I offer “facetime” workshops. I will send you a pdf of the book that has the directions and patterns for the style of shoe that you would like to make. If you need help in gathering materials and tools I’ll send you what you need.
Make a pair of minimalist center-seam “nomoc” shoes
These shoes are made without lasts and are the simplest real shoes to make. The patterns have a certain number of holes along the edge of the topsole, and along the bottom edge of the upper. After the sole and upper are made, the shoes are stitched together using these holes.
These shoes will be 99% ecological – the uppers will be made of upholstery remnants or felted recycled wool coats. The soles will be stitched to the uppers with waxed braided thread that makes up the un-ecological 1% (it’s polyester). We’ll only use non-toxic cements.
What you will learn in this workshop
All about materials you will need for simple shoemaking, and where to purchase/obtain them. This includes leather, soling materials, thread, cement, etc
How to use hand-shoemaking tools. These include leather-cutting scissors, punches and the skiver (used to thin the leather at seams)
How to stitch the upper pieces together
How to attach eyelets, buckles or other closures you might need
How to make and insert heel counters and toe boxes
How to use a variety of decorative techniques ( embroidery, reverse appliqué, use of studs, rivets, paints, dyes) if you are interested
How to stitch the uppers to the sole
Make a pair of stitch-in “flats”
The stitch-in process creates shoes that look like they have been made over lasts, but they haven’t – they use the same technique of punching holes in the shoe pieces, then stitching the shoes together. However, they are stitched “inside.” This process is explained in my book,
You will learn all the steps described above, using the stitch-in process.
Make a pair of First Footsteps shoes – $30.00
KIT PLUS INSTRUCTIONS and PATTERNS FOR MAKING CHILDREN’S SHOES IN OTHER SIZES
We’ll make First Footsteps shoes, using my kits. These are “toddler” shoes, that make a great baby shower gift. The three pieces that comprise the shoe are already cut out and the stitching holes are punched, all you have to do is embellish (if you like) and stitch them together. Making these shoes provide a great introduction to simple shoemaking.
If you would like to gather a group to FaceTime this workshop, I can offer wholesale prices for the kits, please inquire if you are interested.
Make strap sandals
Sandalmakers could be found on street corners throughout the U.S.A. during the seventies, ready to draw around your feet and provide you with leather sandals in a few hours. Now, they are rare – I couldn’t find any when visiting Santa Fe, NM – a prime city, I would think, for a sandal-making business.
In this workshop you will learn:
How to select the leather and tools needed
How to pick the correct size of sandal
How to cut thick soling leather
How to cut straps
How to use punches
How to attach buckles
How to use an edge beveler
How to cement, then stitch the sandals together.
How to finish the edges of sandals
Make a pair of stitch-down vellies (aka chukka boots and dessert boots)
In this workshop you can choose to make flats or “vellies” (also known as chukka boots or desert boots). Vellies are shoes that school children in South Africa have worn for centuries.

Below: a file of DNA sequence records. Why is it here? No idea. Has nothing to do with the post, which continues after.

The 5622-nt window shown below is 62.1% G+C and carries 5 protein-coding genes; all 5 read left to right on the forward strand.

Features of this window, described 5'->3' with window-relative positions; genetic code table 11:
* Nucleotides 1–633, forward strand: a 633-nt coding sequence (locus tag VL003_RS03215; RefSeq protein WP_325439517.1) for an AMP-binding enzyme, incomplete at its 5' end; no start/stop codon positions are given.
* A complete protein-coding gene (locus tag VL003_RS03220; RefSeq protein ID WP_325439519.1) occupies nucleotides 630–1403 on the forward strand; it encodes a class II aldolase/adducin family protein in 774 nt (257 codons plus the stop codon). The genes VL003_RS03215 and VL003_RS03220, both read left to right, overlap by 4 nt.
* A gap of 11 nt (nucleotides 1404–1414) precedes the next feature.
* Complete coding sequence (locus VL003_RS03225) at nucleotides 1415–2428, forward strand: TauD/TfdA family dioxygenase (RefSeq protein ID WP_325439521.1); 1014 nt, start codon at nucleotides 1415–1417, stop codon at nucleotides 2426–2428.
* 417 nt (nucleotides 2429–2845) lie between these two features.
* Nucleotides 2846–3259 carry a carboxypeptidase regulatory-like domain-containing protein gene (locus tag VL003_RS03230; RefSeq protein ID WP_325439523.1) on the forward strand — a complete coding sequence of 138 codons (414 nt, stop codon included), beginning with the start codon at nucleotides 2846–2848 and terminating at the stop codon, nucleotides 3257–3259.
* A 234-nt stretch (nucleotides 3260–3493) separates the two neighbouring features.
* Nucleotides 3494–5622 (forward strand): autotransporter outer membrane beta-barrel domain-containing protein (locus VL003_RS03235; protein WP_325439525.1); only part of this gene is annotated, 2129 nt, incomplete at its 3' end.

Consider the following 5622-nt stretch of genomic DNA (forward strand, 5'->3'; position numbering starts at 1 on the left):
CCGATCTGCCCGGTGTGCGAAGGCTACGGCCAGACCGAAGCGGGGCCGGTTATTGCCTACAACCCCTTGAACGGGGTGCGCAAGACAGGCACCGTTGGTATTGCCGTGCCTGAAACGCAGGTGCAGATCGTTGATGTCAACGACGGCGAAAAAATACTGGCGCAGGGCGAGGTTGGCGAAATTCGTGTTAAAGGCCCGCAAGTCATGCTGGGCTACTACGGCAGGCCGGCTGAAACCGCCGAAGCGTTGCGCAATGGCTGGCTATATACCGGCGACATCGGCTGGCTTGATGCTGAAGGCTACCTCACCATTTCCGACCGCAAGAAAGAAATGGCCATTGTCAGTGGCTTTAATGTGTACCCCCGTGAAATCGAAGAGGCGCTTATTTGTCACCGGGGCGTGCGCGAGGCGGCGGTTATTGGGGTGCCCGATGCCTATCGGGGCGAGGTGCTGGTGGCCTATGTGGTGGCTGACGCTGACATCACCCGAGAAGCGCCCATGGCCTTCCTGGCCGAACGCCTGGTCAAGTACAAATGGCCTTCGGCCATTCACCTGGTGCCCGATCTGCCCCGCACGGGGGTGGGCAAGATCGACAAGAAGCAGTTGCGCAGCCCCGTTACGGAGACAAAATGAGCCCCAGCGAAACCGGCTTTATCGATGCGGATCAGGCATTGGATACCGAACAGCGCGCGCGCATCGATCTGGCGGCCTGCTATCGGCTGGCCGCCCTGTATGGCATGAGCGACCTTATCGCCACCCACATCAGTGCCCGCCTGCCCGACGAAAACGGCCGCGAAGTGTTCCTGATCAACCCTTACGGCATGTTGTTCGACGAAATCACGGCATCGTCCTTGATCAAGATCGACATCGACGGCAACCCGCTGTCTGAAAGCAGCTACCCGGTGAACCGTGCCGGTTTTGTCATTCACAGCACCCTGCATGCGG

The vellies will be made by the “stitch-down” method, which means that the upper is turned out onto the edge of the sole for stitching. The pattern pieces have stitch-marks on them. The shoe pieces are cut out, and the stitch holes are punched out. The shoe is then stitched together. A last is inserted as a final step, to bring the shoe to its full size.
In this workshop you will learn all the processes described above under “Make a pair of minimalist center-seam shoes “.
With all these workshops, my assumption is that you will be hand-making shoes for yourself, family and friends. That’s why we usually make the shoes entirely by hand. If you are thinking of creating a small business I can acquaint you with the machinery that I have.
I use processes that are as environmentally-friendly as possible. I don´t want to expose someone to a craft that in the long run may not be good for his or her health, the health of their family, or our shared environment. This means using non-toxic cement and biodegradable, non-petroleum-based materials whenever possible.
I like to use plantation crepe soling, made from the sap of rubber trees. Soles made from it are called “gum” soles, and truly will get “gummy” if worn on hot sidewalks, so they may not work for people living in warm cities. But if you can avoid those sidewalks, the crepe soling is very comfortable, and can be cut with scissors, making it ideal for the shoemaker working without a lot of machinery. Because the crepe is compressible, when hand-stitching the sole to the shoe the stitches pull up. Therefore, it will take a long time before these stitches are worn through.
Leather and conveyor belt are other soling options.
My intention is that, by the end of the workshop, you will be able to make shoes on your own. I will be available to answer questions that may arise as you continue your shoemaking adventure.
If you have an interest in any of the workshops mentioned here, please send me an email – firstname.lastname@example.org or call (413)259-1264.